Lightweight, refractory ceramic/carbon thermal-insulation materials have been invented. These materials, consist of carbon, silicon, and oxygen in suitable pro- portions combined into molecular structures that are stable at high temperatures. Insulating tiles and other components made of these materials can retain their shapes and strengths at temperatures as high as 1,700 °C.
The production of a component of this type begins with the fabrication of a substrate (preform) of porous carbon (e.g., carbon felt or tile). This substrate serves as the source of carbon for the ceramic/ carbon material to be formed. The carbon substrate also serves as a framework that supports the other materials to be added (as described below) to the carbon to form the ceramic/carbon material and, hence, defines the size and shape of the component to be formed.
A sol-gel containing dialkoxy and trialkoxy silanes (and possibly tetralkoxy silanes, depending on the application) plus an alcohol and water is prepared, and gelling is initiated by adding an acid or base to the sol-gel. Before significant gelling occurs, the carbon substrate is impregnated by immersion in, or coating with, the sol-gel. Once impregnation has occurred, gelation is allowed to proceed. Gelation can occur at ambient temperature, but is preferably accelerated by heating to a temperature between 40 and 90 °C. Once gelation is complete, the excess gel is removed from the impregnated substrate, then the impregnated substrate is dried in a vacuum — typically overnight at a temperature between 70 and 100 °C — to remove volatiles. The dried ceramic substrate thus becomes a ceramic precursor.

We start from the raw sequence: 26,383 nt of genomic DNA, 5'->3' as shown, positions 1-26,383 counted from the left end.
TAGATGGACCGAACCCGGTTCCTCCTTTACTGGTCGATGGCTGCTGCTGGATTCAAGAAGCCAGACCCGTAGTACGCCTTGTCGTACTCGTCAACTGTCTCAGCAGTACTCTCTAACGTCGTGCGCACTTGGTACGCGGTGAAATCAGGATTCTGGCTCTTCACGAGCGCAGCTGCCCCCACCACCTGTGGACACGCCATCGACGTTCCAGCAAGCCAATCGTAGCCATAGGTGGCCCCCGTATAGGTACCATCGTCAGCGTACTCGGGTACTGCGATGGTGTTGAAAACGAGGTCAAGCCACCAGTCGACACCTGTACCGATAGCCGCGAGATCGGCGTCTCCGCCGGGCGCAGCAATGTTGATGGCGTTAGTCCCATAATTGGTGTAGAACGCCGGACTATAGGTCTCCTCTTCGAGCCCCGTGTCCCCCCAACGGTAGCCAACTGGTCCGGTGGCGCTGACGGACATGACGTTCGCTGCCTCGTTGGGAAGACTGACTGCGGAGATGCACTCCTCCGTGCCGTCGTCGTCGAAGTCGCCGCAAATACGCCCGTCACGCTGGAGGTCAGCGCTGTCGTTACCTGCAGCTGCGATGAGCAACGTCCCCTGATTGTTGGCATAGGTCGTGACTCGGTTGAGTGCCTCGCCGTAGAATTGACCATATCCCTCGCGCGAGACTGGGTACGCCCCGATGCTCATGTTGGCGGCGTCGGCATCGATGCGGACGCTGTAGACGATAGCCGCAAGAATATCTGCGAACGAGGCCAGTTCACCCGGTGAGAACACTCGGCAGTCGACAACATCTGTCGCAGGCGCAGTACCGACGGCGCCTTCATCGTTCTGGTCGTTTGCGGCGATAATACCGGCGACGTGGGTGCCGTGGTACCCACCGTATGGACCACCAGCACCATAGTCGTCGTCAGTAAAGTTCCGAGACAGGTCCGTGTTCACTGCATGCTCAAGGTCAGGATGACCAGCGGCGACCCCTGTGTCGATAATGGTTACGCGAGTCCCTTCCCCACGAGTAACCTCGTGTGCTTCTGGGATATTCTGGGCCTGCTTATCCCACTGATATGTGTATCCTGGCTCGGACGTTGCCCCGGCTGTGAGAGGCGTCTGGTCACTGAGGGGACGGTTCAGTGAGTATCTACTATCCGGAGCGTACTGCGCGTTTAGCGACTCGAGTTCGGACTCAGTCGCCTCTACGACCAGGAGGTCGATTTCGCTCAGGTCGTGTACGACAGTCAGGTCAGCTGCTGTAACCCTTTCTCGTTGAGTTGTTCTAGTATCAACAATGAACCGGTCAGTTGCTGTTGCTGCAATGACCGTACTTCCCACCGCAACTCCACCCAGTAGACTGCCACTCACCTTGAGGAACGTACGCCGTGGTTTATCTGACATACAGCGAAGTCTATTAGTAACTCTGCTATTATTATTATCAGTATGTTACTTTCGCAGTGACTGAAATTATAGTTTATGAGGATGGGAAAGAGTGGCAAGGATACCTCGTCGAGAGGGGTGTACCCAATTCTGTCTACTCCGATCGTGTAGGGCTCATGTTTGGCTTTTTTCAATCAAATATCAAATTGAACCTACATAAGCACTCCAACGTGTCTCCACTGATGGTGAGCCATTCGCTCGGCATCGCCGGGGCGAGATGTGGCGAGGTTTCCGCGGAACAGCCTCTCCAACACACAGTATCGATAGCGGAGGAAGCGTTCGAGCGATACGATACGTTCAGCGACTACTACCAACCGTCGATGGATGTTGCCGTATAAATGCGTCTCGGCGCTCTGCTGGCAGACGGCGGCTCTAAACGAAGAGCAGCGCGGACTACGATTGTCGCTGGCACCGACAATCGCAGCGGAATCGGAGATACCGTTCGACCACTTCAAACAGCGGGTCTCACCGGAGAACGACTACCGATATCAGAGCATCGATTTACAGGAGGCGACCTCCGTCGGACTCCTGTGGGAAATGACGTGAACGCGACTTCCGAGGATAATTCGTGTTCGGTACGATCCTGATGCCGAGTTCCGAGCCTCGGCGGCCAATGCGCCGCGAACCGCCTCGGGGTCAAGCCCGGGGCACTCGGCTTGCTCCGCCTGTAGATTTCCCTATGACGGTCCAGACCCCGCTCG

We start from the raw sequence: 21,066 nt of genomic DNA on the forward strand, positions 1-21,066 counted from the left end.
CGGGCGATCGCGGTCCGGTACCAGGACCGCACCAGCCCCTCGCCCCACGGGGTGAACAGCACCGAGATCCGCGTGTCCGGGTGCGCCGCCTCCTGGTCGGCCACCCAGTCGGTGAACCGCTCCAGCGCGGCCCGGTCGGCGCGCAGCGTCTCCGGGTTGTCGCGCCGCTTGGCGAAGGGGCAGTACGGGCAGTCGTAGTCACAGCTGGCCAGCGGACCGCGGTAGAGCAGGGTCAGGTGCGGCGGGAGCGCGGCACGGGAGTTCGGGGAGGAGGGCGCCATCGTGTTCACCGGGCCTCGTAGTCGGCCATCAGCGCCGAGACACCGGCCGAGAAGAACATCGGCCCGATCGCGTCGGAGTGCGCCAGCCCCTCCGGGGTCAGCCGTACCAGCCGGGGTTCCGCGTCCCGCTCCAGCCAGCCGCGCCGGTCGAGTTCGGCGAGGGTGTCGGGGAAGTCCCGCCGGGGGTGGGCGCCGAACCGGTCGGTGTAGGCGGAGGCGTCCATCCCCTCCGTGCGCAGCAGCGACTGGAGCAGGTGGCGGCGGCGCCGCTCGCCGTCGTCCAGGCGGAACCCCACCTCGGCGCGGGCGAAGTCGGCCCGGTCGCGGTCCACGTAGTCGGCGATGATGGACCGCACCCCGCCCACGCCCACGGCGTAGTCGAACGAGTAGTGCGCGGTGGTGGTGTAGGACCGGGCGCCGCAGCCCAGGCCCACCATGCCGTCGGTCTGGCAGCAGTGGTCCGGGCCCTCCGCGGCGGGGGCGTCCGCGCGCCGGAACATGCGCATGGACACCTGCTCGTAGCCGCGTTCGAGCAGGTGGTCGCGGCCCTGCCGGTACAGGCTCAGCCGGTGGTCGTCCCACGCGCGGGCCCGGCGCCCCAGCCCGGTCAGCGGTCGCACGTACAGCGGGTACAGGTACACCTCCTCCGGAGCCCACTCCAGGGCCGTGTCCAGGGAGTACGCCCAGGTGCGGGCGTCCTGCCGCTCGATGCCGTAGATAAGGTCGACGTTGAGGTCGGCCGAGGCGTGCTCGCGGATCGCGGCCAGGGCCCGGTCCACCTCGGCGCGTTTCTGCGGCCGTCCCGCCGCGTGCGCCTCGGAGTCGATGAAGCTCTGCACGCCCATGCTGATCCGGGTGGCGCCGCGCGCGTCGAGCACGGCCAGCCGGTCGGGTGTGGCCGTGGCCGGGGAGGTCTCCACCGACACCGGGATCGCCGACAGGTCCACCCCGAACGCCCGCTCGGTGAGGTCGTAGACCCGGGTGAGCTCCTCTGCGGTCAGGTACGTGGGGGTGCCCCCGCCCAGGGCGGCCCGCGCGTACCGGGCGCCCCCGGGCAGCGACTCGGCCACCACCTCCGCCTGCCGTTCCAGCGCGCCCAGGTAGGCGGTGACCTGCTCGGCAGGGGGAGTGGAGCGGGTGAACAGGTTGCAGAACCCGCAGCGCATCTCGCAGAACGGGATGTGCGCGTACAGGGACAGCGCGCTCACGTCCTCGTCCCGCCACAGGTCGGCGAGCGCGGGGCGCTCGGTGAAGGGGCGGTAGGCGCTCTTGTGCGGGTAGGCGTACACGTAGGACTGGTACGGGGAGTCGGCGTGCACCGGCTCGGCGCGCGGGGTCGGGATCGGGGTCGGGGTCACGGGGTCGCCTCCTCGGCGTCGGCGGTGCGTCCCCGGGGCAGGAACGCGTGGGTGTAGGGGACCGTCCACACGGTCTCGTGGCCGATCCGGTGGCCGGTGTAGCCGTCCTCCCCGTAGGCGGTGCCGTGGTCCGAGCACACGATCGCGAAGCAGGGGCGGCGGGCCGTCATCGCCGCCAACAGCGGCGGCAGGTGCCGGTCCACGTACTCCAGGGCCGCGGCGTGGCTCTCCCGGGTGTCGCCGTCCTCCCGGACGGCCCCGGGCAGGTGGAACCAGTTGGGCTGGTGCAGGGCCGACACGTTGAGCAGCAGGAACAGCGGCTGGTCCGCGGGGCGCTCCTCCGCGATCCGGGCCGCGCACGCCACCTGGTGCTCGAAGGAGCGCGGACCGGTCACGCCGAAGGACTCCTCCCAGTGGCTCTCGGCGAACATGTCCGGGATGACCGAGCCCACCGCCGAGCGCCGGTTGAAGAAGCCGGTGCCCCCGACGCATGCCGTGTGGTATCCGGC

The ceramic is formed by pyrolyzing the dried, gel-impregnated substrate in a vacuum or an inert gas (e.g., argon) at temperatures that can range from 800 to 1,500 °C. The carbon of the substrate enters into the pyrolysis reaction with the dried gel, thereby becoming part of the ceramic. The ceramic pyrolysis product contains –Si–C–Si– and –Si–O–C– bonds. The excess of C provided by the carbon substrate results in a predominance of –Si–C–Si bonds: this is fortunate because at high temperature, the –Si–C–Si– bonds are more stable than are the Si–O–C– bonds.
The substrate can be subjected to multiple cycles of impregnation, drying, and pyrolysis. Each cycle adds to the weight, strength, and high-temperature endurance of the finished product. Hence, one chooses the number of cycles in a tradeoff between light weight on the one hand and strength and high-temperature endurance on the other hand.
This work was done by Daniel B. Leiser of Ames Research Center and Ming-ta S. Hsu and Timothy S. Chen of HC Chem Research.
This invention has been patented by NASA (U.S. Patent No. 6,225,248). Inquiries concerning nonexclusive or exclusive license for its commercial development should be addressed to
the Patent Counsel,
Ames Research Center,
Refer to ARC-14202.